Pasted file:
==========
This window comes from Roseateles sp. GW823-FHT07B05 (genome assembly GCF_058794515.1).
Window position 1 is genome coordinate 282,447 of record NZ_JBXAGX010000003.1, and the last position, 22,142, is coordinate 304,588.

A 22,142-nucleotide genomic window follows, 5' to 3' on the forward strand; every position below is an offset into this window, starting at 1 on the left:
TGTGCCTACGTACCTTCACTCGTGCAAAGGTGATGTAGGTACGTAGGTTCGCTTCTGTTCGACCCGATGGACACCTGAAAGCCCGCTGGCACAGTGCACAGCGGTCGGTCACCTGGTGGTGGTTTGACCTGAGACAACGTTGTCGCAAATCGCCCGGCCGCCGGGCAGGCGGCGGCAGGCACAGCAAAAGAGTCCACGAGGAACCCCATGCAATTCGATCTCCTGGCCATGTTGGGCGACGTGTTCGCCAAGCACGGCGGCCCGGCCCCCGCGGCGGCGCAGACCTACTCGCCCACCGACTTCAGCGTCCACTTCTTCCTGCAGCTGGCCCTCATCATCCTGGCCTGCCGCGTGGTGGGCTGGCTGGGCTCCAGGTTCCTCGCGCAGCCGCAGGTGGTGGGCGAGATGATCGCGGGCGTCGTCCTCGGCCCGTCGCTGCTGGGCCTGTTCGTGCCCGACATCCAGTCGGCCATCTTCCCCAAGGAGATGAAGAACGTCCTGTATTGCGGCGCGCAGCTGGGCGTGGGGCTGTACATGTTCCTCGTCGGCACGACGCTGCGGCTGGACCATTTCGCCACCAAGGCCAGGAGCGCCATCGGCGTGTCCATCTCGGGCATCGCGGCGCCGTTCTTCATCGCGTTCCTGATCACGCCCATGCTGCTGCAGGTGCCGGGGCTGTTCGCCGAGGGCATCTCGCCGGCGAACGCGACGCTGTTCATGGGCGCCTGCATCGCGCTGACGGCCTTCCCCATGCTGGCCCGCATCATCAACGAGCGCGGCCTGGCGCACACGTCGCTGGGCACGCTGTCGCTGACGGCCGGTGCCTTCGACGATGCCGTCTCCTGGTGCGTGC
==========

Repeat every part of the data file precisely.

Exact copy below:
This window comes from Roseateles sp. GW823-FHT07B05 (genome assembly GCF_058794515.1).
Window position 1 is genome coordinate 282,447 of record NZ_JBXAGX010000003.1, and the last position, 22,142, is coordinate 304,588.

A 22,142-nucleotide genomic window follows, 5' to 3' on the forward strand; every position below is an offset into this window, starting at 1 on the left:
TGTGCCTACGTACCTTCACTCGTGCAAAGGTGATGTAGGTACGTAGGTTCGCTTCTGTTCGACCCGATGGACACCTGAAAGCCCGCTGGCACAGTGCACAGCGGTCGGTCACCTGGTGGTGGTTTGACCTGAGACAACGTTGTCGCAAATCGCCCGGCCGCCGGGCAGGCGGCGGCAGGCACAGCAAAAGAGTCCACGAGGAACCCCATGCAATTCGATCTCCTGGCCATGTTGGGCGACGTGTTCGCCAAGCACGGCGGCCCGGCCCCCGCGGCGGCGCAGACCTACTCGCCCACCGACTTCAGCGTCCACTTCTTCCTGCAGCTGGCCCTCATCATCCTGGCCTGCCGCGTGGTGGGCTGGCTGGGCTCCAGGTTCCTCGCGCAGCCGCAGGTGGTGGGCGAGATGATCGCGGGCGTCGTCCTCGGCCCGTCGCTGCTGGGCCTGTTCGTGCCCGACATCCAGTCGGCCATCTTCCCCAAGGAGATGAAGAACGTCCTGTATTGCGGCGCGCAGCTGGGCGTGGGGCTGTACATGTTCCTCGTCGGCACGACGCTGCGGCTGGACCATTTCGCCACCAAGGCCAGGAGCGCCATCGGCGTGTCCATCTCGGGCATCGCGGCGCCGTTCTTCATCGCGTTCCTGATCACGCCCATGCTGCTGCAGGTGCCGGGGCTGTTCGCCGAGGGCATCTCGCCGGCGAACGCGACGCTGTTCATGGGCGCCTGCATCGCGCTGACGGCCTTCCCCATGCTGGCCCGCATCATCAACGAGCGCGGCCTGGCGCACACGTCGCTGGGCACGCTGTCGCTGACGGCCGGTGCCTTCGACGATGCCGTCTCCTGGTGCGTGC